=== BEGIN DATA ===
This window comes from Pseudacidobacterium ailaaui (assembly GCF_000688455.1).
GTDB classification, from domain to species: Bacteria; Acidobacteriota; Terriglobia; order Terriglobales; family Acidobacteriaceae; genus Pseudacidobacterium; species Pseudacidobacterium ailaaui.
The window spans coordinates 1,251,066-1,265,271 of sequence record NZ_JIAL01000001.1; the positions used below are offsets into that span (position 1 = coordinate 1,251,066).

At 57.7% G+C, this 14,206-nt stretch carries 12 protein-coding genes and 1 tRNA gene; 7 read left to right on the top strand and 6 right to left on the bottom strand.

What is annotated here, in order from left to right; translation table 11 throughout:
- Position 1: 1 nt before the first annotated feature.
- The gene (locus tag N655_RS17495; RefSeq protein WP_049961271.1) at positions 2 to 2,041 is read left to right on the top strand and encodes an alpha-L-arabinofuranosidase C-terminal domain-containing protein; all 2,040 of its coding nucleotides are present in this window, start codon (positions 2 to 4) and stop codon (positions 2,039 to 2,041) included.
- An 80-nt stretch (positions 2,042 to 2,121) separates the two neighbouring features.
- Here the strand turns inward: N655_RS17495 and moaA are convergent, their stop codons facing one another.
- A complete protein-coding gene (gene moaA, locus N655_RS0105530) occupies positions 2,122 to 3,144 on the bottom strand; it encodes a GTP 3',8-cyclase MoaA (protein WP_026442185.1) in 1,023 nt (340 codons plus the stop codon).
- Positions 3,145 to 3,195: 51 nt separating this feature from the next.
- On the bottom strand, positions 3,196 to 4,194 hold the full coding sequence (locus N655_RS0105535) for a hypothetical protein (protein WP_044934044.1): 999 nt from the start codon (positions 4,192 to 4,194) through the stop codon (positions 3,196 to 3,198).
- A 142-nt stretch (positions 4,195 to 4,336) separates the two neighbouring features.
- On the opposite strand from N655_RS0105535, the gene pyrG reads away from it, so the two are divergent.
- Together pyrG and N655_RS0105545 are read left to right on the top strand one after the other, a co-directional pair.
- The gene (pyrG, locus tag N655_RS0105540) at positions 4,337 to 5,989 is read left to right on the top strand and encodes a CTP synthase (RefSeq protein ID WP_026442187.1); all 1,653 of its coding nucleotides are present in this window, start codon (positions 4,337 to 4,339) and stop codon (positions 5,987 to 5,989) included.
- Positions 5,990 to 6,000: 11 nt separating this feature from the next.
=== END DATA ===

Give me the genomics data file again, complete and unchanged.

This window comes from Pseudacidobacterium ailaaui (assembly GCF_000688455.1).
GTDB classification, from domain to species: Bacteria; Acidobacteriota; Terriglobia; order Terriglobales; family Acidobacteriaceae; genus Pseudacidobacterium; species Pseudacidobacterium ailaaui.
The window spans coordinates 1,251,066-1,265,271 of sequence record NZ_JIAL01000001.1; the positions used below are offsets into that span (position 1 = coordinate 1,251,066).

At 57.7% G+C, this 14,206-nt stretch carries 12 protein-coding genes and 1 tRNA gene; 7 read left to right on the top strand and 6 right to left on the bottom strand.

What is annotated here, in order from left to right; translation table 11 throughout:
- Position 1: 1 nt before the first annotated feature.
- The gene (locus tag N655_RS17495; RefSeq protein WP_049961271.1) at positions 2 to 2,041 is read left to right on the top strand and encodes an alpha-L-arabinofuranosidase C-terminal domain-containing protein; all 2,040 of its coding nucleotides are present in this window, start codon (positions 2 to 4) and stop codon (positions 2,039 to 2,041) included.
- An 80-nt stretch (positions 2,042 to 2,121) separates the two neighbouring features.
- Here the strand turns inward: N655_RS17495 and moaA are convergent, their stop codons facing one another.
- A complete protein-coding gene (gene moaA, locus N655_RS0105530) occupies positions 2,122 to 3,144 on the bottom strand; it encodes a GTP 3',8-cyclase MoaA (protein WP_026442185.1) in 1,023 nt (340 codons plus the stop codon).
- Positions 3,145 to 3,195: 51 nt separating this feature from the next.
- On the bottom strand, positions 3,196 to 4,194 hold the full coding sequence (locus N655_RS0105535) for a hypothetical protein (protein WP_044934044.1): 999 nt from the start codon (positions 4,192 to 4,194) through the stop codon (positions 3,196 to 3,198).
- A 142-nt stretch (positions 4,195 to 4,336) separates the two neighbouring features.
- On the opposite strand from N655_RS0105535, the gene pyrG reads away from it, so the two are divergent.
- Together pyrG and N655_RS0105545 are read left to right on the top strand one after the other, a co-directional pair.
- The gene (pyrG, locus tag N655_RS0105540) at positions 4,337 to 5,989 is read left to right on the top strand and encodes a CTP synthase (RefSeq protein ID WP_026442187.1); all 1,653 of its coding nucleotides are present in this window, start codon (positions 4,337 to 4,339) and stop codon (positions 5,987 to 5,989) included.
- Positions 5,990 to 6,000: 11 nt separating this feature from the next.